Where REST may not always be a good fit

REST may not be the best choice for long-lived operations or for data in the 'afterlife.'
Written by Joe McKendrick, Contributing Writer

"For all its goodness, REST sometimes feels like trying to fit a square peg in the proverbial round hole. Some interaction patterns just don’t lend themselves well to the REST approach.... With WS-*, on the other hand, we get a square peg to fit in a square hole. The problem there is that the peg is twice as wide as the hole."

- William Vambenepe

In a new post, Oracle's William Vambenepe, a REST proponent, says there are some situations where the REST protocol may not always be a good fit. Here's a few of his observations on some "round holes":

  • Long-lived operations. "You can’t just hang on for a synchronous response."
  • Query: "I’ve seen proposals that create a 'query' resource and build it up incrementally by POSTing constraints to it. Very RESTful. Very impractical too."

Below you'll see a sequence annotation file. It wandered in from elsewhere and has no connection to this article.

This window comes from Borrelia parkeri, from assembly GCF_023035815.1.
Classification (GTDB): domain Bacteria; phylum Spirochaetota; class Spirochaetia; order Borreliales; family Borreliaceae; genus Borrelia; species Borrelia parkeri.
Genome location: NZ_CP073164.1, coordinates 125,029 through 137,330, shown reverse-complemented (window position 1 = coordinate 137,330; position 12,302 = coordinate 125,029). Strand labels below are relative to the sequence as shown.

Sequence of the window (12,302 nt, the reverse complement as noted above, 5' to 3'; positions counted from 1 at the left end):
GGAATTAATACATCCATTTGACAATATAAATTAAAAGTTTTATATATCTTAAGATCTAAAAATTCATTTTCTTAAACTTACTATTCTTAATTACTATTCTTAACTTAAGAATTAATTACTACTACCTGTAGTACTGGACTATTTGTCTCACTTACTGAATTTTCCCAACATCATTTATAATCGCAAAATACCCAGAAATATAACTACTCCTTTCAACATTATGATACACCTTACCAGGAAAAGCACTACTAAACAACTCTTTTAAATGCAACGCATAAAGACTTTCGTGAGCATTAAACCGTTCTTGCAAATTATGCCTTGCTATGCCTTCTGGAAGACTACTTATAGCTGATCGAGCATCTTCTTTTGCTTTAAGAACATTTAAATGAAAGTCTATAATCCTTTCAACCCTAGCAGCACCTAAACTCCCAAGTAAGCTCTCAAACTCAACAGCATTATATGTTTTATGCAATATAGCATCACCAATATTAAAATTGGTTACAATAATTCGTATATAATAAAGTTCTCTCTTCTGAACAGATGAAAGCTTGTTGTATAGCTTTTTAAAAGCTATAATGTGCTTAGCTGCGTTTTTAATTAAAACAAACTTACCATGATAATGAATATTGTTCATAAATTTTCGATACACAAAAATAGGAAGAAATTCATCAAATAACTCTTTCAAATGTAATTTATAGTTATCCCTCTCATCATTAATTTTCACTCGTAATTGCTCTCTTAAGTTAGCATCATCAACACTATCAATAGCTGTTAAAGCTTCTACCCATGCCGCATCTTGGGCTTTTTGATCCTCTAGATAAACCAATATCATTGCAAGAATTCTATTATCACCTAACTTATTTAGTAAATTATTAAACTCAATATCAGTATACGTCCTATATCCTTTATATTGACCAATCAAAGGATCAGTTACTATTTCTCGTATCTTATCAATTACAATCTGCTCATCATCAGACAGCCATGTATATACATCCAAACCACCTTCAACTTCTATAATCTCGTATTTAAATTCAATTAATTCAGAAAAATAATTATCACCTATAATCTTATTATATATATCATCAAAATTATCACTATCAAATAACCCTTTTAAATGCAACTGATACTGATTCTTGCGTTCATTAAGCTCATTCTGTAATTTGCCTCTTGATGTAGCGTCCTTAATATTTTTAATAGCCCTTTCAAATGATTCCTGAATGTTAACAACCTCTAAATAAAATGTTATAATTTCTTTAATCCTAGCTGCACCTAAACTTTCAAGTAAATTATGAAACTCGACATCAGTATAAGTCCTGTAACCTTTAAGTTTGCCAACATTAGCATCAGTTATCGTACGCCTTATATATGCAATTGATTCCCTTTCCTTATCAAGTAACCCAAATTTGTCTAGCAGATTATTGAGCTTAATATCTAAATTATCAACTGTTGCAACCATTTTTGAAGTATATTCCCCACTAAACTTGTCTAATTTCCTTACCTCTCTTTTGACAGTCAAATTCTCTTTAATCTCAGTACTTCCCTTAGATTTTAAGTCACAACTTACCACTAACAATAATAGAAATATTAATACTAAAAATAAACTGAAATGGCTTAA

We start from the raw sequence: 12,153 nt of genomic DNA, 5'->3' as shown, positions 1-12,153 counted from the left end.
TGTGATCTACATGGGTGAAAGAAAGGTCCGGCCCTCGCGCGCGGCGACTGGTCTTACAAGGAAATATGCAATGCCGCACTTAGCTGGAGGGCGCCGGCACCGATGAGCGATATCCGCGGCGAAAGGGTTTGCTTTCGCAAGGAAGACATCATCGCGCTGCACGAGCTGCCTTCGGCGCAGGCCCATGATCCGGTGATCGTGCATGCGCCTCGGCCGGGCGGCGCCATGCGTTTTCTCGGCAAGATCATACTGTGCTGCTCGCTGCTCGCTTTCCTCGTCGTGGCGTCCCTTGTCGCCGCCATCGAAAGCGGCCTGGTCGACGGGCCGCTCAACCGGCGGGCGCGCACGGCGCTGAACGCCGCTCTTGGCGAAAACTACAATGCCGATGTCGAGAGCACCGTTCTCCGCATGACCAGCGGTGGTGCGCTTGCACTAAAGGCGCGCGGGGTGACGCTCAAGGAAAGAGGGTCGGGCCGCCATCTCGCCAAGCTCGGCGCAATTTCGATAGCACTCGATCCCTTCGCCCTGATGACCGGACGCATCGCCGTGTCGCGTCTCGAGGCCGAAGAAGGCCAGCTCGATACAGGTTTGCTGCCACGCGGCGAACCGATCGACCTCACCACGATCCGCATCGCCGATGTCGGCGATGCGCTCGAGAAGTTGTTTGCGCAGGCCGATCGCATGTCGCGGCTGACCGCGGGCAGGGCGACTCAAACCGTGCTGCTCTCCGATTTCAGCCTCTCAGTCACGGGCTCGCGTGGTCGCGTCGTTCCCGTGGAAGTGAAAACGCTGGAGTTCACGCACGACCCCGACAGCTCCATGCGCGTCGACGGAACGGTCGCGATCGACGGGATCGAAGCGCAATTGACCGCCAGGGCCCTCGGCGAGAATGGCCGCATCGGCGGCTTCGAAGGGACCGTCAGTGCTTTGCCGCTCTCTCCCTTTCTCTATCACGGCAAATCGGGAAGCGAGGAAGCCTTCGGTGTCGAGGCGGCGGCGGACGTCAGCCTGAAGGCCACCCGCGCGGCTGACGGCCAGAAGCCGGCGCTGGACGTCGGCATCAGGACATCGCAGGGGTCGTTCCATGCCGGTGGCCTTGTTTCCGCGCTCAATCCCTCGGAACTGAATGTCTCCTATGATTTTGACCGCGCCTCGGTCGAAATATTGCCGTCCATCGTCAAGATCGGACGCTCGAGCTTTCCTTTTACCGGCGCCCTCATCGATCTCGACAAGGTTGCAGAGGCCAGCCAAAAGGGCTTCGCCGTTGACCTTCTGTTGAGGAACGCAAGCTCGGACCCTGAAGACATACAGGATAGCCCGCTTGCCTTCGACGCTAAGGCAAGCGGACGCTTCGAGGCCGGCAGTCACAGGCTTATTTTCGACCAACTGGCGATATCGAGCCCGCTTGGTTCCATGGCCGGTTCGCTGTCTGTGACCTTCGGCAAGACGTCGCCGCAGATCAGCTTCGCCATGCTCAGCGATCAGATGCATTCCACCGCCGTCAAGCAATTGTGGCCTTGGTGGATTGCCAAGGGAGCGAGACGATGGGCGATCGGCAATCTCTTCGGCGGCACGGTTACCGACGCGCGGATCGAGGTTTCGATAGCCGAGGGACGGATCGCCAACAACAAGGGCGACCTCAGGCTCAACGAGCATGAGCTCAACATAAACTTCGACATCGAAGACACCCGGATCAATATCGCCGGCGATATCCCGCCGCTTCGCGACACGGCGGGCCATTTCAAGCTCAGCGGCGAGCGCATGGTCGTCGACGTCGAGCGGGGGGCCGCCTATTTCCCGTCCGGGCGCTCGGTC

• Events: "You quickly end up worrying a lot more about firewalls and the cost of keeping HTTP connections open than about RESTful purity."
  • The afterlife: "How do you retrieve data about a resource once it’s gone? Which is what a DELETE does to it."

There's been an ongoing debate for years between proponents within the WS-*/SOAP and REST worlds. The bottom line is that each has a role to play as systems and infrastructures are stood up and built out in a service-oriented way.

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